Business is the new LGBT rights advocate

Businesses form coalition to support Houston's equal rights ordinance 

Houston was the first big city in America to elect an openly gay mayor and the Houston city council passed a historic equal rights ordinance this year that protects LGBT people from employment and public accommodation discrimination.

But the Houston Equal Rights Ordinance (HERO) is now under attack with a likely ballot initiative that asks voters to take away these protections.  Out & Equal Workplace Advocates and its Houston affiliate are inviting businesses to support the equal rights ordinance through the Houston Business Coalition for Equality.

"Local businesses are stepping up to support the equal rights ordinance because equality is good for business," said Gemma Burns, chair of Out & Equal Houston. "Houston is a welcoming and energetic city that thrives on its diversity. Equality-minded businesses want to send a message that Houston does not discriminate. We want Houston to be a place where everyone can work hard, provide for our families and give our children the opportunity for a better life."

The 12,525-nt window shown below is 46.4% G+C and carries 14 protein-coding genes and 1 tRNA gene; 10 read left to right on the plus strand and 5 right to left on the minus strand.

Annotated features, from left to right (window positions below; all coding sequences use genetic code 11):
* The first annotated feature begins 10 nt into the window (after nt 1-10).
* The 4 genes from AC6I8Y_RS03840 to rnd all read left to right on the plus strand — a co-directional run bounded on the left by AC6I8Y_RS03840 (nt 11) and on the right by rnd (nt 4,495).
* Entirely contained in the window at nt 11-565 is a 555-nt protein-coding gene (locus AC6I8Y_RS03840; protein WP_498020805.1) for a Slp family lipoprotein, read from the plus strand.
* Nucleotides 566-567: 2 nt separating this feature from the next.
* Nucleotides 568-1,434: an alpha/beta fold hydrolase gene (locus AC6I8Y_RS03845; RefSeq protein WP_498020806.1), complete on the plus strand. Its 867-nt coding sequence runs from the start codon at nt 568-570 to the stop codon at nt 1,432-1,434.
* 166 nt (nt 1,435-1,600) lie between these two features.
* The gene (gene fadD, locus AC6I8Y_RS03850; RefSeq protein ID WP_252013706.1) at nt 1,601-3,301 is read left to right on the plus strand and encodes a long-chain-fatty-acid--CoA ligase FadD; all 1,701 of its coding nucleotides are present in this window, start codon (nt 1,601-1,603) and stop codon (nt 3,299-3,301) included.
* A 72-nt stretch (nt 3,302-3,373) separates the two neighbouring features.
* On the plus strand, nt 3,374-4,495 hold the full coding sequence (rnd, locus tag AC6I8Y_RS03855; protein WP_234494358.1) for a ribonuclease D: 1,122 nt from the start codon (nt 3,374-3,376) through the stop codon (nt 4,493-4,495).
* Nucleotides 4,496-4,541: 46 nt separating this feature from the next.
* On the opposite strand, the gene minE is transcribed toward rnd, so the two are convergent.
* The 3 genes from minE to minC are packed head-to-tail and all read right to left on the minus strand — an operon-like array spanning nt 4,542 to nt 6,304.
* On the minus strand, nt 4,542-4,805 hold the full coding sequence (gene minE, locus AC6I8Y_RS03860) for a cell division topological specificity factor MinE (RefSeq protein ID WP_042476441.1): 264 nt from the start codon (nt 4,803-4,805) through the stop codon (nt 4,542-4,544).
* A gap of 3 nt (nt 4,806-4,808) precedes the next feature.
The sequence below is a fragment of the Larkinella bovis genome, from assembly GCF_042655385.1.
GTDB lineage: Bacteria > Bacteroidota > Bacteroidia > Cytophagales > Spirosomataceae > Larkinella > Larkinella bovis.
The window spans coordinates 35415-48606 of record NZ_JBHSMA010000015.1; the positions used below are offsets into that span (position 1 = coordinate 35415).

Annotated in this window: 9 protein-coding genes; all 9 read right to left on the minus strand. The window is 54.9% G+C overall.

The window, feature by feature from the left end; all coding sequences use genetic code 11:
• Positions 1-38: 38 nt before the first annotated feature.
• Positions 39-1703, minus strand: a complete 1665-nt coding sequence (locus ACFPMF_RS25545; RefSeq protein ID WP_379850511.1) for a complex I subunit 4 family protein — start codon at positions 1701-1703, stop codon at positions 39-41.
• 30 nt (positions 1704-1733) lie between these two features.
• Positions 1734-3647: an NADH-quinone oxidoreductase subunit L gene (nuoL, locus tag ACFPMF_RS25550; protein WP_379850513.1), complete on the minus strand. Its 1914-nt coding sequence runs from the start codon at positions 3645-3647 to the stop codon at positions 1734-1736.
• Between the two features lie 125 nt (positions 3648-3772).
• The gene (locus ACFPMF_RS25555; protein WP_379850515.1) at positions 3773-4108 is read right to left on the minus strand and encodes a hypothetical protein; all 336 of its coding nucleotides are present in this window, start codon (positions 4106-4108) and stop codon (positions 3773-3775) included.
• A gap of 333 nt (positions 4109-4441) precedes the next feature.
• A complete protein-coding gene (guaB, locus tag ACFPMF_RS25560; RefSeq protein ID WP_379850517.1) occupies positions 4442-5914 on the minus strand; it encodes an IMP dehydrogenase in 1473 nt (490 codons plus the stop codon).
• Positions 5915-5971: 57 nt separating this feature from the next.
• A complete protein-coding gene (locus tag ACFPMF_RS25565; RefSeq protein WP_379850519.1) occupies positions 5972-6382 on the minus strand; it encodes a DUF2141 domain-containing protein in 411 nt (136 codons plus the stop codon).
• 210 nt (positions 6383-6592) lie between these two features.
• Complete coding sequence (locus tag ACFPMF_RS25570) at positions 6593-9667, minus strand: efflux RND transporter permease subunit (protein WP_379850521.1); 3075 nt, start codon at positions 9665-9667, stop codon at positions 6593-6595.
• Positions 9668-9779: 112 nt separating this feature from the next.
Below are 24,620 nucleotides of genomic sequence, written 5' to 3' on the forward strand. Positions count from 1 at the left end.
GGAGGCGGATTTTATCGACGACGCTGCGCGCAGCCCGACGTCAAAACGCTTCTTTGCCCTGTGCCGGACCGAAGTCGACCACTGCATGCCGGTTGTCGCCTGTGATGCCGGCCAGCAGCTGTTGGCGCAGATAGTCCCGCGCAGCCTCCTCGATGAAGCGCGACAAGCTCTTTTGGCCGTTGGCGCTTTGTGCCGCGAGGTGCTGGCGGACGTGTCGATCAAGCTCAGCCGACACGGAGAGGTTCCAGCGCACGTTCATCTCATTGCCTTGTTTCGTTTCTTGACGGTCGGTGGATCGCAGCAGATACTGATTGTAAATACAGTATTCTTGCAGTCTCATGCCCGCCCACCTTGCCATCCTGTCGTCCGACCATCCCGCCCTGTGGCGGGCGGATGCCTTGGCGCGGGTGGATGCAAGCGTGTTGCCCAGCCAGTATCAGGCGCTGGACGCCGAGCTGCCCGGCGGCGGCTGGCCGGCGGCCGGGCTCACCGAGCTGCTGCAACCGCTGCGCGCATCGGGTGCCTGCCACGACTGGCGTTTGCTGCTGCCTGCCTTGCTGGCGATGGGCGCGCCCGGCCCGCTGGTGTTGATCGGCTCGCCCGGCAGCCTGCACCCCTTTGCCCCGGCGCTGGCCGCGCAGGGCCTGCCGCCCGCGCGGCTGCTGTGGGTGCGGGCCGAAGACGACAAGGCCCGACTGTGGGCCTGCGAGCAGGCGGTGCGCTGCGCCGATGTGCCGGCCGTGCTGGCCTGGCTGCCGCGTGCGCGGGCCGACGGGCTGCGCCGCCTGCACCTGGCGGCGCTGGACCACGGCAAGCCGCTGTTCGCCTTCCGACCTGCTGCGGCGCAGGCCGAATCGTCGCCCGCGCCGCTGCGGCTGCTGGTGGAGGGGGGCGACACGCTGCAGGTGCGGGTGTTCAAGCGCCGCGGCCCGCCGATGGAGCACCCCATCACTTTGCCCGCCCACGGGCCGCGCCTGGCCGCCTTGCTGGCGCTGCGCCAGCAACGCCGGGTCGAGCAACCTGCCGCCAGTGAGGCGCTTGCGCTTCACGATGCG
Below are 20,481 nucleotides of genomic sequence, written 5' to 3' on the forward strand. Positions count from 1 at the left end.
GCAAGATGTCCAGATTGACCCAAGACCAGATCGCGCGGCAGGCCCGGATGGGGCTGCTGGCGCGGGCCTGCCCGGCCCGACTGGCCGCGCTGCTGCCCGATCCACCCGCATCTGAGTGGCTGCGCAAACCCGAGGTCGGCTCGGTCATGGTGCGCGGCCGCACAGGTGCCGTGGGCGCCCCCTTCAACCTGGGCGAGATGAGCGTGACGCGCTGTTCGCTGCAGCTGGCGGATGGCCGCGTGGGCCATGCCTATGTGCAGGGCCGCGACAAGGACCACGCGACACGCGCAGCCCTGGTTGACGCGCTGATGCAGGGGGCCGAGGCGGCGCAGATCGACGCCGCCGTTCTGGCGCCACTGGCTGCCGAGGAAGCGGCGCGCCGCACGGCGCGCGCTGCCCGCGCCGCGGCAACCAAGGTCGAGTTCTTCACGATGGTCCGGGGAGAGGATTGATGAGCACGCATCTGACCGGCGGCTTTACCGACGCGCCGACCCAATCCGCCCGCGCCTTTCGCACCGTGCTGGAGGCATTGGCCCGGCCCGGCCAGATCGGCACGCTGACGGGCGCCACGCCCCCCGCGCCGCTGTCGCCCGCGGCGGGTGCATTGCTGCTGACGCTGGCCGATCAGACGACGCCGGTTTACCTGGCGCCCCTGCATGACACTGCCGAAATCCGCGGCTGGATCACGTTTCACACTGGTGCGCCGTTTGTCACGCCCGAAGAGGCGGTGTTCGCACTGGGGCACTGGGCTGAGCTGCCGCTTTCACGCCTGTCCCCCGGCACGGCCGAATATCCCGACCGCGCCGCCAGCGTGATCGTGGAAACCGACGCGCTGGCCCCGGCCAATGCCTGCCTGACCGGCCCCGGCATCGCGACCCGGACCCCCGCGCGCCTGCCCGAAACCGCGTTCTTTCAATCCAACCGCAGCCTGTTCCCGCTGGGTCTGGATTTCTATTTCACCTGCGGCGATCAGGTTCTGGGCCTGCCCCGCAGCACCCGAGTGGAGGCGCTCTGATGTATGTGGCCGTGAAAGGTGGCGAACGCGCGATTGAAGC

"The struggle for workplace equality in Houston is a test case for many U.S. cities big and small where LGBT people are becoming more accepted in the popular culture, yet continue to lack basic legal protections," said Thom Lynch, spokesperson for Out & Equal Workplace Advocates. "In the LGBT rights movement, workplace equality is becoming the new same-sex marriage and companies that want to compete with the best talent pool are becoming the new LGBT rights advocates."

Bob Harvey, President and CEO of The Greater Houston Partnership said in a Houston Chronicle editorial: "We support this ordinance because it's good for business and great for Houston."

To learn more and sign up: http://www.outandequalhouston.org/hero/
Contact:  Mike Craig at houston@outandequal.org or (832) 740-4365